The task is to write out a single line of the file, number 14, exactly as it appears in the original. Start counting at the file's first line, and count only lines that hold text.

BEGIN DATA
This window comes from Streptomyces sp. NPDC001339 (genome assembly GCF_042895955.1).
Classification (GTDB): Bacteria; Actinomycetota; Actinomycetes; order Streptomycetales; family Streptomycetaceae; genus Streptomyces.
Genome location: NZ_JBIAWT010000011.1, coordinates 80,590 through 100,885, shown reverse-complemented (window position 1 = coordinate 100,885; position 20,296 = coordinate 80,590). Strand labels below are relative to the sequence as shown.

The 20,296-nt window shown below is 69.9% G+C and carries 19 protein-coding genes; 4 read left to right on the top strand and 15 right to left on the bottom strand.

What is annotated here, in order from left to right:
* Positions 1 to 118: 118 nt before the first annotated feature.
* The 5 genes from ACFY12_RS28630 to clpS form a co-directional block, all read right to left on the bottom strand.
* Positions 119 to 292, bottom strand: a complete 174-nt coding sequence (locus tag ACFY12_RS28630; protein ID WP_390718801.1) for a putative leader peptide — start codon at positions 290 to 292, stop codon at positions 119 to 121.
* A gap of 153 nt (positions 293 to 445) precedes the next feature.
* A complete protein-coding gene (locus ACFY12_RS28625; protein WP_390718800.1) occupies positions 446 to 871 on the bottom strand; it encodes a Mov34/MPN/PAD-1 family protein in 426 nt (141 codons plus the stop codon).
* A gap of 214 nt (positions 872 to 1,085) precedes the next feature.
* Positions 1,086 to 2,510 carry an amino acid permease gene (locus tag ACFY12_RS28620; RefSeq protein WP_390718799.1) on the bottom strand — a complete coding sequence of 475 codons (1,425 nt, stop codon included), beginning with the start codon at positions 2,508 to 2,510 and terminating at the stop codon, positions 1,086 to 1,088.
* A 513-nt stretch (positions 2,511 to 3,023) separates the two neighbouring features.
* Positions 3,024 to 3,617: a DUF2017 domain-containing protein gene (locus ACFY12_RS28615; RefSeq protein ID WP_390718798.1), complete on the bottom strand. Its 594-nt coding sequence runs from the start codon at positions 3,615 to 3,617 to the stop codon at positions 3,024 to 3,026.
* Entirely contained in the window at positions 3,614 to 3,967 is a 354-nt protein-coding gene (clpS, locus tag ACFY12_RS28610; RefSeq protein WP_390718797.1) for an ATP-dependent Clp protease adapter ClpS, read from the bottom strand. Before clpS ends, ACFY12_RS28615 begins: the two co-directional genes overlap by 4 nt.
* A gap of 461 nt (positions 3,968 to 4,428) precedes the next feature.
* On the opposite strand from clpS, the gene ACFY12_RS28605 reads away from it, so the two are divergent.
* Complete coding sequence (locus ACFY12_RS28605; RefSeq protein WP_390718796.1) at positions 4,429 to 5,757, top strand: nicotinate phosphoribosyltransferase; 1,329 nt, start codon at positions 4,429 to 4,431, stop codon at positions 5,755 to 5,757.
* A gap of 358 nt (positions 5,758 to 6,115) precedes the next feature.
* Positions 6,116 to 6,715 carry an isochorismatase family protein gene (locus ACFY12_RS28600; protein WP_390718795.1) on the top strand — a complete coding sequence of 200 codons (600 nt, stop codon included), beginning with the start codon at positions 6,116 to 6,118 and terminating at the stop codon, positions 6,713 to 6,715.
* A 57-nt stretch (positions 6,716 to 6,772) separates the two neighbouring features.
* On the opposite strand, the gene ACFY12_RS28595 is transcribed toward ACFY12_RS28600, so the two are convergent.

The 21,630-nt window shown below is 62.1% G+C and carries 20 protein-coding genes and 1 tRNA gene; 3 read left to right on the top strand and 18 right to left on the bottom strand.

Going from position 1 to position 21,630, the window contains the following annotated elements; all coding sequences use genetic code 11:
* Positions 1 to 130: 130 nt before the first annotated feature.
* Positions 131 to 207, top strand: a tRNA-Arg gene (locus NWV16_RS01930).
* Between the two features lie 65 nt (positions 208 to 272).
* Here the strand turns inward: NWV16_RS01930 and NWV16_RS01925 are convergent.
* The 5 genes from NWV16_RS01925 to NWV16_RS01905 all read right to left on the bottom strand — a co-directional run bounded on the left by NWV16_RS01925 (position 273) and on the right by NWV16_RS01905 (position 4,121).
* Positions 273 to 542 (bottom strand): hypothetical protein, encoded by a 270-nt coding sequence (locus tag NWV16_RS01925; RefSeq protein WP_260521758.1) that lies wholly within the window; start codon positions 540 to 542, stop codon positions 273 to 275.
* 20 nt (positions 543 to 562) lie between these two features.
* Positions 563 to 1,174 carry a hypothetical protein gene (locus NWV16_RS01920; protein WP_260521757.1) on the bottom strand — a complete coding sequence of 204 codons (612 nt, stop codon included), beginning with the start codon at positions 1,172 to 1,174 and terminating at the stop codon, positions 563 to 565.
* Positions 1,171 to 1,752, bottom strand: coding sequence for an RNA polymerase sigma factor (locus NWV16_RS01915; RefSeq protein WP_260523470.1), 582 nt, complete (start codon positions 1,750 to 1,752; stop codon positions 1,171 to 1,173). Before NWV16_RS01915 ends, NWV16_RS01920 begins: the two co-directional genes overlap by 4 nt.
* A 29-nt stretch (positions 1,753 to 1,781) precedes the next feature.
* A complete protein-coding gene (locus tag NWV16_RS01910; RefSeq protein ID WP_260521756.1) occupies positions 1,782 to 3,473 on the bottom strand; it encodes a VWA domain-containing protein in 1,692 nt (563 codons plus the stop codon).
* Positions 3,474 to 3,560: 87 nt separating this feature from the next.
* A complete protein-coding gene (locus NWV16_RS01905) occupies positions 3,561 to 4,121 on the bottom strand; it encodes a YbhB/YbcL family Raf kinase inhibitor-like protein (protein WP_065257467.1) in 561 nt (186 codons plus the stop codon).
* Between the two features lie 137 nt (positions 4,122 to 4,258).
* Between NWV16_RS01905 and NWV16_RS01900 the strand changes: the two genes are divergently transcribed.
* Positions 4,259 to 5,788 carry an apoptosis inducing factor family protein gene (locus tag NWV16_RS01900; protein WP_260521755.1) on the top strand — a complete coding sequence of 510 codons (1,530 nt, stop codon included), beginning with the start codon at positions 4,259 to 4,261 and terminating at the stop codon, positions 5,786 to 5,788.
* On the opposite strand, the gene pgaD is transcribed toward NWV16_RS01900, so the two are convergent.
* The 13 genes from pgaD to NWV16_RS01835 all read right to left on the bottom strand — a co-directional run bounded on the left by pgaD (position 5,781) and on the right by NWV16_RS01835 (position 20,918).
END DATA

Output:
* Positions 3,024 to 3,617: a DUF2017 domain-containing protein gene (locus ACFY12_RS28615; RefSeq protein ID WP_390718798.1), complete on the bottom strand. Its 594-nt coding sequence runs from the start codon at positions 3,615 to 3,617 to the stop codon at positions 3,024 to 3,026.